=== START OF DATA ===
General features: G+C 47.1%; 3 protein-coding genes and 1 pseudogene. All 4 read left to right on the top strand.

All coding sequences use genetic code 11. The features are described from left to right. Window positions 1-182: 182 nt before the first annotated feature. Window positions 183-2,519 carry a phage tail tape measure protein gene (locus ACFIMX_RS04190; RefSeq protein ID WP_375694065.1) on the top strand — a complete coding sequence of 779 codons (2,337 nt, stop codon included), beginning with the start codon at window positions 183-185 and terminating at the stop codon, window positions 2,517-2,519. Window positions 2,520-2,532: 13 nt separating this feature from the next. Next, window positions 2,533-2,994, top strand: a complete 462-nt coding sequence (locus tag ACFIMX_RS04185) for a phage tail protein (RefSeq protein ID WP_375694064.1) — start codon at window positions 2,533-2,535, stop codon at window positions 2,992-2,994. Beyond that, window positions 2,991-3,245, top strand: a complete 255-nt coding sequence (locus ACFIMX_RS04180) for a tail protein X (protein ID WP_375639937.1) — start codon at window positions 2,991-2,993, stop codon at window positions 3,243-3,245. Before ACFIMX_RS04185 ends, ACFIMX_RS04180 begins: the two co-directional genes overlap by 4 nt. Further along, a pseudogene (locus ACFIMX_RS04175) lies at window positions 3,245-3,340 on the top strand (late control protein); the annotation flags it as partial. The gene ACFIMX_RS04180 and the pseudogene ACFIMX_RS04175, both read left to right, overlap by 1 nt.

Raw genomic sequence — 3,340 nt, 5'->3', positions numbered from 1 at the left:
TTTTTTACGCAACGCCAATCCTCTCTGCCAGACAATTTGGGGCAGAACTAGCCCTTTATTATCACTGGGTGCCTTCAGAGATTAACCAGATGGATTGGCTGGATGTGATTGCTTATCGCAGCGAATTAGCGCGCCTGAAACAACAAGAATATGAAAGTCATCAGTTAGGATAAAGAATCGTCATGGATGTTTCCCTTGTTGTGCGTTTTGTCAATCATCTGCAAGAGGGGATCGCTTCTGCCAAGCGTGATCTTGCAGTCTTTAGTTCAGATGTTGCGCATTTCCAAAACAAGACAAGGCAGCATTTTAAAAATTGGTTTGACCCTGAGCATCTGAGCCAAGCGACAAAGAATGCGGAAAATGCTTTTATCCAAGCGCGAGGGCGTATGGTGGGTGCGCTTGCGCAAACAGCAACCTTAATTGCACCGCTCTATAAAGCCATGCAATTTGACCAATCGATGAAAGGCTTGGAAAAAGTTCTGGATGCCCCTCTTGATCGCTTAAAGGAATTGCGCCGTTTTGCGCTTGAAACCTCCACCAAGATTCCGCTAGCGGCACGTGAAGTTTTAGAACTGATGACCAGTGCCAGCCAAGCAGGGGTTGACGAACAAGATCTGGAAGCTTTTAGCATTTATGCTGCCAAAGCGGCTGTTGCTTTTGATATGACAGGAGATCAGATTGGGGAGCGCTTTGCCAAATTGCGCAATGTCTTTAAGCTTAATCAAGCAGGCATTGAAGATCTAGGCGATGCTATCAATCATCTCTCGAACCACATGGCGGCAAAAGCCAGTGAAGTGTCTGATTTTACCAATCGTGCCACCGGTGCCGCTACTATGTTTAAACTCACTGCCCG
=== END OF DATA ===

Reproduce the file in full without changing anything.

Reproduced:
General features: G+C 47.1%; 3 protein-coding genes and 1 pseudogene. All 4 read left to right on the top strand.

All coding sequences use genetic code 11. The features are described from left to right. Window positions 1-182: 182 nt before the first annotated feature. Window positions 183-2,519 carry a phage tail tape measure protein gene (locus ACFIMX_RS04190; RefSeq protein ID WP_375694065.1) on the top strand — a complete coding sequence of 779 codons (2,337 nt, stop codon included), beginning with the start codon at window positions 183-185 and terminating at the stop codon, window positions 2,517-2,519. Window positions 2,520-2,532: 13 nt separating this feature from the next. Next, window positions 2,533-2,994, top strand: a complete 462-nt coding sequence (locus tag ACFIMX_RS04185) for a phage tail protein (RefSeq protein ID WP_375694064.1) — start codon at window positions 2,533-2,535, stop codon at window positions 2,992-2,994. Beyond that, window positions 2,991-3,245, top strand: a complete 255-nt coding sequence (locus ACFIMX_RS04180) for a tail protein X (protein ID WP_375639937.1) — start codon at window positions 2,991-2,993, stop codon at window positions 3,243-3,245. Before ACFIMX_RS04185 ends, ACFIMX_RS04180 begins: the two co-directional genes overlap by 4 nt. Further along, a pseudogene (locus ACFIMX_RS04175) lies at window positions 3,245-3,340 on the top strand (late control protein); the annotation flags it as partial. The gene ACFIMX_RS04180 and the pseudogene ACFIMX_RS04175, both read left to right, overlap by 1 nt.

Raw genomic sequence — 3,340 nt, 5'->3', positions numbered from 1 at the left:
TTTTTTACGCAACGCCAATCCTCTCTGCCAGACAATTTGGGGCAGAACTAGCCCTTTATTATCACTGGGTGCCTTCAGAGATTAACCAGATGGATTGGCTGGATGTGATTGCTTATCGCAGCGAATTAGCGCGCCTGAAACAACAAGAATATGAAAGTCATCAGTTAGGATAAAGAATCGTCATGGATGTTTCCCTTGTTGTGCGTTTTGTCAATCATCTGCAAGAGGGGATCGCTTCTGCCAAGCGTGATCTTGCAGTCTTTAGTTCAGATGTTGCGCATTTCCAAAACAAGACAAGGCAGCATTTTAAAAATTGGTTTGACCCTGAGCATCTGAGCCAAGCGACAAAGAATGCGGAAAATGCTTTTATCCAAGCGCGAGGGCGTATGGTGGGTGCGCTTGCGCAAACAGCAACCTTAATTGCACCGCTCTATAAAGCCATGCAATTTGACCAATCGATGAAAGGCTTGGAAAAAGTTCTGGATGCCCCTCTTGATCGCTTAAAGGAATTGCGCCGTTTTGCGCTTGAAACCTCCACCAAGATTCCGCTAGCGGCACGTGAAGTTTTAGAACTGATGACCAGTGCCAGCCAAGCAGGGGTTGACGAACAAGATCTGGAAGCTTTTAGCATTTATGCTGCCAAAGCGGCTGTTGCTTTTGATATGACAGGAGATCAGATTGGGGAGCGCTTTGCCAAATTGCGCAATGTCTTTAAGCTTAATCAAGCAGGCATTGAAGATCTAGGCGATGCTATCAATCATCTCTCGAACCACATGGCGGCAAAAGCCAGTGAAGTGTCTGATTTTACCAATCGTGCCACCGGTGCCGCTACTATGTTTAAACTCACTGCCCG